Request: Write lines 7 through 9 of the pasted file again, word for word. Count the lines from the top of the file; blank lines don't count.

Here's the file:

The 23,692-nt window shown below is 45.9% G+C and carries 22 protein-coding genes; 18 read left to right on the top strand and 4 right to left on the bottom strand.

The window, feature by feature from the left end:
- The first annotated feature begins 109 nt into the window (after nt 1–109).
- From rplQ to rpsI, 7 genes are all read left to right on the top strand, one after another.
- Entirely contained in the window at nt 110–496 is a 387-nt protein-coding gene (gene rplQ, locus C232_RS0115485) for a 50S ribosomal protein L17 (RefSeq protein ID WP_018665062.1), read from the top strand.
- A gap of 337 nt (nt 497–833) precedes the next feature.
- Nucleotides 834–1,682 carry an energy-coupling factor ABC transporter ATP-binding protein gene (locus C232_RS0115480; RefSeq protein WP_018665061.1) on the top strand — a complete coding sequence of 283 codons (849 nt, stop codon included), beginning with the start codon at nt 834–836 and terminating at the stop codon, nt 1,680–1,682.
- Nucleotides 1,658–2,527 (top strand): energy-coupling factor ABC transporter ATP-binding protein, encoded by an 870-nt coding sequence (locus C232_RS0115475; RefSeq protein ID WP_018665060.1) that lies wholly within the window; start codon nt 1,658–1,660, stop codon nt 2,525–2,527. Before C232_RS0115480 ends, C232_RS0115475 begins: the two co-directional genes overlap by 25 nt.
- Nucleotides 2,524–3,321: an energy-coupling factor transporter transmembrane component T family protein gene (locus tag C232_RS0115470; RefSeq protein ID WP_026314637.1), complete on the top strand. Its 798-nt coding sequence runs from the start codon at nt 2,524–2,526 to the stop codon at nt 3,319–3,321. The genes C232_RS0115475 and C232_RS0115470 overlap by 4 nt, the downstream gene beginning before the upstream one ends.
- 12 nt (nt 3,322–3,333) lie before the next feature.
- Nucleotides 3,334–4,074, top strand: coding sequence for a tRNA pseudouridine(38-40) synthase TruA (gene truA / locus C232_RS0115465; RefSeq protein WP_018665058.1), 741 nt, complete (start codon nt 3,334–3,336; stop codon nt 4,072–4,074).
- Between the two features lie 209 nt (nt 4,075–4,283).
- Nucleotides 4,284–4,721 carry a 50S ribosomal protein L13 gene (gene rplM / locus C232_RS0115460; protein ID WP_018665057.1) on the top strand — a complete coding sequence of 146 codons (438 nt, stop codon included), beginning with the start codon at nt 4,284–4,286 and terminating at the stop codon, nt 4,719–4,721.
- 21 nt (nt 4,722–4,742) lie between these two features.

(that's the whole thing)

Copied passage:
- Nucleotides 834–1,682 carry an energy-coupling factor ABC transporter ATP-binding protein gene (locus C232_RS0115480; RefSeq protein WP_018665061.1) on the top strand — a complete coding sequence of 283 codons (849 nt, stop codon included), beginning with the start codon at nt 834–836 and terminating at the stop codon, nt 1,680–1,682.
- Nucleotides 1,658–2,527 (top strand): energy-coupling factor ABC transporter ATP-binding protein, encoded by an 870-nt coding sequence (locus C232_RS0115475; RefSeq protein ID WP_018665060.1) that lies wholly within the window; start codon nt 1,658–1,660, stop codon nt 2,525–2,527. Before C232_RS0115480 ends, C232_RS0115475 begins: the two co-directional genes overlap by 25 nt.
- Nucleotides 2,524–3,321: an energy-coupling factor transporter transmembrane component T family protein gene (locus tag C232_RS0115470; RefSeq protein ID WP_026314637.1), complete on the top strand. Its 798-nt coding sequence runs from the start codon at nt 2,524–2,526 to the stop codon at nt 3,319–3,321. The genes C232_RS0115475 and C232_RS0115470 overlap by 4 nt, the downstream gene beginning before the upstream one ends.